Write outside your genre. Set intimidating goals. Tackle the classic novel you never read in high school. Enter a writing contest. Participate in NaNoWriMo. If we only wrote when the conditions and timing were perfect, we’d never write. No excuses.

“Write the truest thing you know in the least amount of words.”

7. Emulate your heroes

One of the best things about writing is that you’re allowed to experiment as much as you want, and that includes letting your work be influenced by the styles of writers you admire. If Joan Didion is your literary crush, spend a couple thousand words on a piercing review of your own psyche. If you love Charles Bukowski’s bare-bones truth bombs, write the truest thing you know in the least amount of words. And if you believe you were Jane Austen in a former life, ask yourself, “What would Jane do?” when writing the final scene in your romance novel. Let yourself be inspired by greatness and see what comes of it.

8. Develop your own voice

There are always a few books in your to-read pile, you’ve studied the greats and you’ve learned all the “rules.” Now forget everything you know and write something only you can, in your voice. That requires not only writing constantly, but cutting out the bullshit or anything that rings false. Your voice is influenced by your gender, age, race, religion, sexual orientation, beliefs, family, upbringing, where you’re from, who you grew up with, the stories you’ve been told and so on. It’s already in you. Voice is a tricky thing to master because it’s so deceptively simple, but you’ll know it when you’ve written something that feels utterly true. Your voice evolves right along with you, which means you’ll always be developing it in your writing.

9. Revise, revise, revise

Nothing comes out perfect the first time. Let me reiterate: Nothing comes out perfect the first time. This is no reason to be sad or frustrated. Look at it as an opportunity—the opportunity to get better with each draft.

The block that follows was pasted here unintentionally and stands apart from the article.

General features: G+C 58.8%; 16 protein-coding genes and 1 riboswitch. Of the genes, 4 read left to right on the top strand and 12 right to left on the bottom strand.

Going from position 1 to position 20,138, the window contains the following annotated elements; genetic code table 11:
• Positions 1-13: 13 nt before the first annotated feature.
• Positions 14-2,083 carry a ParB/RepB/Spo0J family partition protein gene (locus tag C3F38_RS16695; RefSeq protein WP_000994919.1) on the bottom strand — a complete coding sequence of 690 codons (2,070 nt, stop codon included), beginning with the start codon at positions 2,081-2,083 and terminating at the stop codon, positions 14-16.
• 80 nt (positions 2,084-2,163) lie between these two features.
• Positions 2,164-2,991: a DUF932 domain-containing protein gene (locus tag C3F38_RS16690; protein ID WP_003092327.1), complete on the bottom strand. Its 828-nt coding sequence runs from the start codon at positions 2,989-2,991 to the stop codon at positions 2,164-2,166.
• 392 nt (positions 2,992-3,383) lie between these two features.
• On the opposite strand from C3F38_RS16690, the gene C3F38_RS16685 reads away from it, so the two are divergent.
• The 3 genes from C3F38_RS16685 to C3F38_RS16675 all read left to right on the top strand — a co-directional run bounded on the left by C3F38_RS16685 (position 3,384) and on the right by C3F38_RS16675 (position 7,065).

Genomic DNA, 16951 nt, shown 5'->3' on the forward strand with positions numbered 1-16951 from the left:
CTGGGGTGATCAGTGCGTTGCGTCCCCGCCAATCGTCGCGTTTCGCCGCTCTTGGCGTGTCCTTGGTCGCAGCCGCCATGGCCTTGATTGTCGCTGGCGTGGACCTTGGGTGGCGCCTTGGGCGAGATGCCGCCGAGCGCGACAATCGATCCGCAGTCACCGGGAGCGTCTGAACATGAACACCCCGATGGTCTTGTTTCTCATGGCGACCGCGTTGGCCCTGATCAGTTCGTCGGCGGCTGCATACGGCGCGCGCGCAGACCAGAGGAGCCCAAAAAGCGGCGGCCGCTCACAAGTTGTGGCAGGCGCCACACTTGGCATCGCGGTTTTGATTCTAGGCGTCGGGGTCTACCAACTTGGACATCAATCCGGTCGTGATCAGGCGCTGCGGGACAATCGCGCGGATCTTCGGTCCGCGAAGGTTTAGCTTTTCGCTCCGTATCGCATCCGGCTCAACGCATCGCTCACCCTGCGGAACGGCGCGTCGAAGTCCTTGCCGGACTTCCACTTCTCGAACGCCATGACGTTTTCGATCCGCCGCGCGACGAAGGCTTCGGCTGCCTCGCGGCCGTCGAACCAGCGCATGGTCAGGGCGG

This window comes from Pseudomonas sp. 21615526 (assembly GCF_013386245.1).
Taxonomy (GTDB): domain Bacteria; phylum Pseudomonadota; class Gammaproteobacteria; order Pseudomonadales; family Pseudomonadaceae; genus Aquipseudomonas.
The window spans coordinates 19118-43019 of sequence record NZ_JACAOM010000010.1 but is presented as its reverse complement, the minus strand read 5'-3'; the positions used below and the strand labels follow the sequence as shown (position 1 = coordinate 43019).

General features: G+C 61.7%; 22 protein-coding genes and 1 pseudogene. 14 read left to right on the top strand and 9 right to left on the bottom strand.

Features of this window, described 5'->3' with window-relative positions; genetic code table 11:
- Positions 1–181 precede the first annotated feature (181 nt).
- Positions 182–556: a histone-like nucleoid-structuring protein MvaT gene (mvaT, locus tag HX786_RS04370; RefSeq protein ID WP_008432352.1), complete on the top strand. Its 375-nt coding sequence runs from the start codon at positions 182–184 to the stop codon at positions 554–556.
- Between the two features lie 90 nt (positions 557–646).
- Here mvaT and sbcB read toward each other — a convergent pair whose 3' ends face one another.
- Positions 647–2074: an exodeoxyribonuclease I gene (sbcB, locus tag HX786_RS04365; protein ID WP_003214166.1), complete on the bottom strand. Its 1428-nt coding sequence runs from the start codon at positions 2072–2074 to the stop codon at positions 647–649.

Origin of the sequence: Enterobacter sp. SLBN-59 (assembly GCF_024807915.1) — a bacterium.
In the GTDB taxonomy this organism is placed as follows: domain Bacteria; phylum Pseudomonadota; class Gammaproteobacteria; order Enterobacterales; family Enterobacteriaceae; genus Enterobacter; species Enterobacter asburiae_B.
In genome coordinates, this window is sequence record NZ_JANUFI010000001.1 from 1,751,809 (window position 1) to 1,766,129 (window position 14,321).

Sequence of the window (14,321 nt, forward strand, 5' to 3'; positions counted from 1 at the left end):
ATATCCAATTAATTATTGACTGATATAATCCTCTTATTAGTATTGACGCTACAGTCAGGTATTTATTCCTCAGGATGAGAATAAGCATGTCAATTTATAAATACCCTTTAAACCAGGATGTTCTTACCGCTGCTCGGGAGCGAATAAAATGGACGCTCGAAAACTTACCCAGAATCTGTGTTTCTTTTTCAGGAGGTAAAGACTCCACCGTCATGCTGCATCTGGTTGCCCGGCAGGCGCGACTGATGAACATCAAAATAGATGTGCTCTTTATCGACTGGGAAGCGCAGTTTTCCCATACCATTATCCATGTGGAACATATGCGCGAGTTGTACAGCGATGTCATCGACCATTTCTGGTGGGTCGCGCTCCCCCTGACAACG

10. Submit and pitch

Congratulations—you’ve written something. Now set it free. Submit your story to a publication or pitch a story to your dream magazine. Open yourself up to the possibility of rejection while keeping faith that you will be validated. Don’t keep it to yourself.

11. Write every day

Make the time.

 

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How to be a good host (in a tiny apartment)

A small apartment feels significantly smaller when there’s an extra person taking up space.

And yet, when you finally have a place all your own—a place that’s yours to decorate, and I’m talking grown-up, the-art-on-the-walls-is-actually-framed place—you want to invite the people you love into that home, no matter how small it might be. Still, it can be a challenge.

Last week, my randomly-paired-college-roommate-turned-best-friend Justine came to visit all the way from New York. My and John’s apartment is just big enough for two people (and a dog, ideally) to live comfortably, but with three people, it becomes a little tight. Luckily I had months to impatiently await and meticulously prepare for Justine’s arrival, and I learned a few key things.

how to be a good host in a tiny apartment

To be a good host in a tiny apartment…

Start with the bed. Whether your guest is staying a night or a week, they’re likely going to be exhausted, yet sleeping in an unfamiliar place can lend itself to crappy rest. If your parents or any older relatives or friends are coming to stay and you don’t have a spare private bedroom, offer them your bed with fresh sheets and take the couch. For other guests, make sure you have all the bedding essentials (don’t forget a pillow) and try to create some privacy. We have a $50 air mattress that we use while camping that Justine slept on, and every morning after she got up, she folded up her blankets and put them off to the side, and we leaned the mattress up against the back wall where it would be out of the way. That way, our living room didn’t feel like a bedroom the rest of the day.